Today every customer wants to know the status of their order, particularly any changes to the estimated time of arrival (ETA) as well as the real-time location of each delivery vehicle. According to a YouGov survey, if supply chain performance fails to meet expectations a worrying 35% of high-tech customers may switch brands. You can almost hear the drumming of fingernails as more research reveals shrinking customer tolerance for long delivery times. And of course everyone wants delivery free of charge.
The rise of e-commerce is heaping more complexity on top of an already complex technology supply chain. Of course, tech customers have no idea what must happen behind the scenes to enable next-day or same-day delivery or to provide opportunities to switch delivery addresses while an order is in transit. They simply expect not be impacted by shipments getting delayed or going astray. They are blissfully unaware of the enormous, coordinated effort that’s required between multiple parties in the technology supply chain.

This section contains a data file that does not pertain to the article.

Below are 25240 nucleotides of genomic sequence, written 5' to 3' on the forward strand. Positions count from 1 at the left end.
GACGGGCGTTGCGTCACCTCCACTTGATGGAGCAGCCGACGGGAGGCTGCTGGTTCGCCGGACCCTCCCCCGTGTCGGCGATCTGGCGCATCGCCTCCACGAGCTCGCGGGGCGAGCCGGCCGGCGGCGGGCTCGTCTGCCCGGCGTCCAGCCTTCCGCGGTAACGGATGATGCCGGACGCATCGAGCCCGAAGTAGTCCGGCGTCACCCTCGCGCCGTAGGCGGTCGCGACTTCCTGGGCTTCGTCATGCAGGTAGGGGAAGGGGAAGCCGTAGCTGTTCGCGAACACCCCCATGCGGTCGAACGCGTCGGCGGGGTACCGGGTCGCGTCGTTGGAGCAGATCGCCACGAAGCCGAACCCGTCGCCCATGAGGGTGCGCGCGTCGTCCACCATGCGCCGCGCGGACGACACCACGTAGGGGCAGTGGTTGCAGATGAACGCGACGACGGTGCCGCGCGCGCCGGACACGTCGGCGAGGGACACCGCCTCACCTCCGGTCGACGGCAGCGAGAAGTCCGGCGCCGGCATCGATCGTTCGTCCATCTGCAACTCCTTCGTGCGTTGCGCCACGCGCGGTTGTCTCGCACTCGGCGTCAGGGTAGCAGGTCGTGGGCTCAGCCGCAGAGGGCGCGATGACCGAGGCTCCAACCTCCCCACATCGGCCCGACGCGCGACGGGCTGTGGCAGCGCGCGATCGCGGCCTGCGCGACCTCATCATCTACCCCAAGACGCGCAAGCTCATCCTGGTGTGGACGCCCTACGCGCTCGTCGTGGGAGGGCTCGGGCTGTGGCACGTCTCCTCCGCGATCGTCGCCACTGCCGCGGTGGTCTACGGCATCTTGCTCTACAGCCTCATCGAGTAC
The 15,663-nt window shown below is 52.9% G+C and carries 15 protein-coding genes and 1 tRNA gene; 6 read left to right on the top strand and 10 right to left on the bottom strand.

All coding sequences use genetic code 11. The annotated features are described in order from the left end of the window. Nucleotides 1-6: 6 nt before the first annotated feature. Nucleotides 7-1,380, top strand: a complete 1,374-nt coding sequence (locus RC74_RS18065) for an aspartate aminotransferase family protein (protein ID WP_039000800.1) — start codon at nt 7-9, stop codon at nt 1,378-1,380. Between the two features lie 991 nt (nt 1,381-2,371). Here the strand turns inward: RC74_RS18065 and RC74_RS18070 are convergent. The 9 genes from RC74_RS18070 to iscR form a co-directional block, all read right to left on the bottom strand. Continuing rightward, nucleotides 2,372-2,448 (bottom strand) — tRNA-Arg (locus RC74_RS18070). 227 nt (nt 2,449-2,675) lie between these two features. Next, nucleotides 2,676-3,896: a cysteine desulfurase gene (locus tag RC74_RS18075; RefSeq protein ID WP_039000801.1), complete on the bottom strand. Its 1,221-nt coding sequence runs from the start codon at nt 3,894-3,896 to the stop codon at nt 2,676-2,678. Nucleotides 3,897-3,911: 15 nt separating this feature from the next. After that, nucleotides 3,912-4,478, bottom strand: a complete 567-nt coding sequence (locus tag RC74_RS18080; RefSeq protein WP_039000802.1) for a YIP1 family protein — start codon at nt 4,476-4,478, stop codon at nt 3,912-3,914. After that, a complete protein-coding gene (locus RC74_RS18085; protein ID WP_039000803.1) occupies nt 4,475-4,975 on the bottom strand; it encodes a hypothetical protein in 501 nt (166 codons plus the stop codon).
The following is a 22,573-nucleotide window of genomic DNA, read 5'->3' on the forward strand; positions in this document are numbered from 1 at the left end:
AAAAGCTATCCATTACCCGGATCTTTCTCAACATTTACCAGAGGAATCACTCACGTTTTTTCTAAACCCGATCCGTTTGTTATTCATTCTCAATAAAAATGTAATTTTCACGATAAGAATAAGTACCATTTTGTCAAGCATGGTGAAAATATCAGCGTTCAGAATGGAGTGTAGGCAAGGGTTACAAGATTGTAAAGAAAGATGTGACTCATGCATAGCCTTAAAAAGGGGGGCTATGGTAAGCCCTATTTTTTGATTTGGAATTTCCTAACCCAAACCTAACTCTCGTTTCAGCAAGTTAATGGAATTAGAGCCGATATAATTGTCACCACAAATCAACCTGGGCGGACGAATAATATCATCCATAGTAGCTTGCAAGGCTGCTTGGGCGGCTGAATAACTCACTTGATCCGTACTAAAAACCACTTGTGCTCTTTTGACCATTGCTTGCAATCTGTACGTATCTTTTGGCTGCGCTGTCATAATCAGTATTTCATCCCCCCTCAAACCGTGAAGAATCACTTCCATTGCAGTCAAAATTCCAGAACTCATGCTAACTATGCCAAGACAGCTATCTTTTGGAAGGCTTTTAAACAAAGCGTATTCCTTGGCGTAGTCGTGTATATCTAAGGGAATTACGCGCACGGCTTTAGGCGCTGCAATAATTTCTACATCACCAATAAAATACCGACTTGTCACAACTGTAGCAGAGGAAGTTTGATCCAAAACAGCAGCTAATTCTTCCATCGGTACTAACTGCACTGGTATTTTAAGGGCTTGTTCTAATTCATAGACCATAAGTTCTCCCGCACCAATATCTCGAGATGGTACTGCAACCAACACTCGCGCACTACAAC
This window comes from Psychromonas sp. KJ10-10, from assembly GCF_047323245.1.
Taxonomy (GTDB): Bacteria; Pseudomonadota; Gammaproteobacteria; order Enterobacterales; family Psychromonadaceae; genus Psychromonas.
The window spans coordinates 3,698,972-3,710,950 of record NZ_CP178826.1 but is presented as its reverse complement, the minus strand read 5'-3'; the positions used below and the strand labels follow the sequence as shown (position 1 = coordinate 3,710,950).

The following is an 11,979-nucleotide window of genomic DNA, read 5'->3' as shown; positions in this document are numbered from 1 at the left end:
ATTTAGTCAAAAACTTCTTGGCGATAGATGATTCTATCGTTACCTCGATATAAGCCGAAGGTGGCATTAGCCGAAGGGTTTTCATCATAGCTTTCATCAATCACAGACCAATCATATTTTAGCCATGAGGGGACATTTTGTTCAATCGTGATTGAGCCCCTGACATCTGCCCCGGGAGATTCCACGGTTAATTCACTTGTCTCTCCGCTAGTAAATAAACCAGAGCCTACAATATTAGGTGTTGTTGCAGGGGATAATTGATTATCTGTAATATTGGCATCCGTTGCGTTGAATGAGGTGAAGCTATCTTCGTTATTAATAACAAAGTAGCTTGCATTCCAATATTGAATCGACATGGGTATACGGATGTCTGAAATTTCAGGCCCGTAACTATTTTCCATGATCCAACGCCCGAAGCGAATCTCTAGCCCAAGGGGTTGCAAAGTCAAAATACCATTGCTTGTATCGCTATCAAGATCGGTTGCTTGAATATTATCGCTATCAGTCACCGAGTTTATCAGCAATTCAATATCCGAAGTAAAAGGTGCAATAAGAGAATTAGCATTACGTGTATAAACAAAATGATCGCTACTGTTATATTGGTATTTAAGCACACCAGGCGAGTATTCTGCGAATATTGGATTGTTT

All of this means it is impossible for tech companies to over-deliver on visibility. With greater transparency in the end-to-end supply chain, tech companies can maintain order volumes, customer loyalty and brand reputation. They can do this while also preventing cargo and inventory loss, avoiding supplier failure, reducing reliance on premium freight, lowering buffer stock, minimizing production outages and lost sales, and ensuring compliance and HSE standards.